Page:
Most of the dead tree outages were reported in the pine hardwood vegetation type. The vegetation type of “other” could not really be classified as just one dominant vegetation type. The purple is the post oak woods, forest and grasslands mosaic.
GIS Model Results
All grid cells with a value of 1 were labeled as the highest risk areas or the most susceptible to dead trees, while areas with a grid cell value of 4 are the least susceptible. The weighted overlay output grid was reclassified from its original five classes to just two classes depicting high- and medium-risk areas.
The next step involved converting the resultant output grid to a shape file, so a spatial join with primary conductors could be carried out. The spatial join allowed for the assignment of susceptibility values to primary conductors based on the polygon in which they fell. Based on the spatial join, it was possible to determine, at the feeder level, the length under each of the two classes. The classes were ranked by percent for each feeder, so if the majority of a feeder had a grid value of 1, then the feeder would be classified as very high risk and so forth. This enabled a grouping of feeders based on dead tree risk. This was done in Microsoft Excel using pivot tables. A table was created listing feeders and their dead tree risk, and this was given to the operations department for deployment of crews to the areas needing the most immediate attention.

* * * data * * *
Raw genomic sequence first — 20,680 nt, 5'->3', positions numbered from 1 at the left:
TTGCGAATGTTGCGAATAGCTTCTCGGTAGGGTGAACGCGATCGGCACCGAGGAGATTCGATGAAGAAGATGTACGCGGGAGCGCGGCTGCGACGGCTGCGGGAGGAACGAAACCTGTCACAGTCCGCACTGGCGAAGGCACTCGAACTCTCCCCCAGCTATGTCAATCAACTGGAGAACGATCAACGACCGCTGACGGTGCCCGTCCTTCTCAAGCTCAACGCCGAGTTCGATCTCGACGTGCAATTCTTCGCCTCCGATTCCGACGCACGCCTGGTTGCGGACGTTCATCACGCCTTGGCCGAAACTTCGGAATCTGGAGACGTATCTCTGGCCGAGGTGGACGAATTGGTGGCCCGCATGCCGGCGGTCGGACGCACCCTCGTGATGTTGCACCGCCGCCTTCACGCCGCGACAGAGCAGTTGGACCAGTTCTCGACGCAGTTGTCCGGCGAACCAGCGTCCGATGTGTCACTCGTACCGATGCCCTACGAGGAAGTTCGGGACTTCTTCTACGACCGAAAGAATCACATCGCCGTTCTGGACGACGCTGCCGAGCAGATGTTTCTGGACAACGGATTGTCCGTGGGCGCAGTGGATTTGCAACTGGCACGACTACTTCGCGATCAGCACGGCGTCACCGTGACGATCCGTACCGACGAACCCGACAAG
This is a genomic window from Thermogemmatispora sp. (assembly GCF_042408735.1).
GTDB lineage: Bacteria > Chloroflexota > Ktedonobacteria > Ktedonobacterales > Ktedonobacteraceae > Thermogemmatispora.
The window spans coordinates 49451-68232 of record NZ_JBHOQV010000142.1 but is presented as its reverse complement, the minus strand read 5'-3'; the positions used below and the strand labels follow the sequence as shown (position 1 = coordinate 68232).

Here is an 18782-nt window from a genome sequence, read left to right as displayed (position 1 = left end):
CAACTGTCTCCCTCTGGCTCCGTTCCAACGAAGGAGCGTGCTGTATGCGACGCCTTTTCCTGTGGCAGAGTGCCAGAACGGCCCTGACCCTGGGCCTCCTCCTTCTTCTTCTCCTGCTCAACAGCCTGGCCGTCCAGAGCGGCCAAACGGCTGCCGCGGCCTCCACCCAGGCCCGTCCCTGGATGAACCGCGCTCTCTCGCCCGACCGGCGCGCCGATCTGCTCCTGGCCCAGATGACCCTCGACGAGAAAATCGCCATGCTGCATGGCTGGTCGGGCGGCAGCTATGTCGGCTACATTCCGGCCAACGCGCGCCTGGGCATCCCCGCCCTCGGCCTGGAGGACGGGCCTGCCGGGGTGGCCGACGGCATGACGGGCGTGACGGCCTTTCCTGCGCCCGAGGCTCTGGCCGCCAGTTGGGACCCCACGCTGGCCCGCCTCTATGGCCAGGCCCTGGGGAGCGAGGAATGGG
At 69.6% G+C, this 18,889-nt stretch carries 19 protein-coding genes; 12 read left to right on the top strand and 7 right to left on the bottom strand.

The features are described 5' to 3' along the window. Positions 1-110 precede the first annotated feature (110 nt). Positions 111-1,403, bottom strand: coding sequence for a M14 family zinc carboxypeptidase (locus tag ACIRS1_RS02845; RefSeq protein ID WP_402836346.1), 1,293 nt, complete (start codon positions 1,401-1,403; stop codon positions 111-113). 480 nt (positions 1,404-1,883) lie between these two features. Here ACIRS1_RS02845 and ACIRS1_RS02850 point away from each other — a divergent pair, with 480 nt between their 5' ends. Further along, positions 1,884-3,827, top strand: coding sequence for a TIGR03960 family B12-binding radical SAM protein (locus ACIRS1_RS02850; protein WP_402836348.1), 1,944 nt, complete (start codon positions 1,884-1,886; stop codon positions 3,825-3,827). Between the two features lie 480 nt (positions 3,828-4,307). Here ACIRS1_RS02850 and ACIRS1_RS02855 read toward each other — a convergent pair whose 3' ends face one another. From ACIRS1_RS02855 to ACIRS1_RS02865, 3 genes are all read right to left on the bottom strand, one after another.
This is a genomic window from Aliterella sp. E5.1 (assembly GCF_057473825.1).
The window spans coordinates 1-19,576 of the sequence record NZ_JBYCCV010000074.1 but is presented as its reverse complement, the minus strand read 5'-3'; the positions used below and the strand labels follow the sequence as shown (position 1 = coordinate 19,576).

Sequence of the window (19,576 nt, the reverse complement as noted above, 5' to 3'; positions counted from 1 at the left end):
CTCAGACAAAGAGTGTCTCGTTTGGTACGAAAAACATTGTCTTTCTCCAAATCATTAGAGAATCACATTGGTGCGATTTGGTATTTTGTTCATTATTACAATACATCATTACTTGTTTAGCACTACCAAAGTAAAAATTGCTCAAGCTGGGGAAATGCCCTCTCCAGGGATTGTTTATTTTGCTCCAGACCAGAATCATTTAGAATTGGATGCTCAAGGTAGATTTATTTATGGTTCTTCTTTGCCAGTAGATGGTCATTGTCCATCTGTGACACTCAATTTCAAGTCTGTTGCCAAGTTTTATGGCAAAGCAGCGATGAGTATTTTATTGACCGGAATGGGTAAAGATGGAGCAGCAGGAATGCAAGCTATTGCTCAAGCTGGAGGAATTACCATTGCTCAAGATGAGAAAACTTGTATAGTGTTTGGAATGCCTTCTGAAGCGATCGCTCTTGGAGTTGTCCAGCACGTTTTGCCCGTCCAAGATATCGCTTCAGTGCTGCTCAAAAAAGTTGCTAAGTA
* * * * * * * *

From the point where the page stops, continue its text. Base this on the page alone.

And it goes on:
The 50 feeders (circuits) were each given a value for dead tree intensity. With this new information, the work flow for taking care of hazard trees was modified, enabling the coop to not just rely on customer calls (reactionary) but be more proactive.
In the new work flow, the GIS department allocates work packets for taking down dead trees based on the feeder susceptibility. This has resulted in intensifying dead tree work more than threefold, thus avoiding many potential outages. For example, close to 3,000 trees were cut during all of 2011, whereas in the first half of 2012, about 15,000 dead trees were removed from the system. Without GIS, the coop would still be relying on customer calls and random scouting to know where hazard trees are located.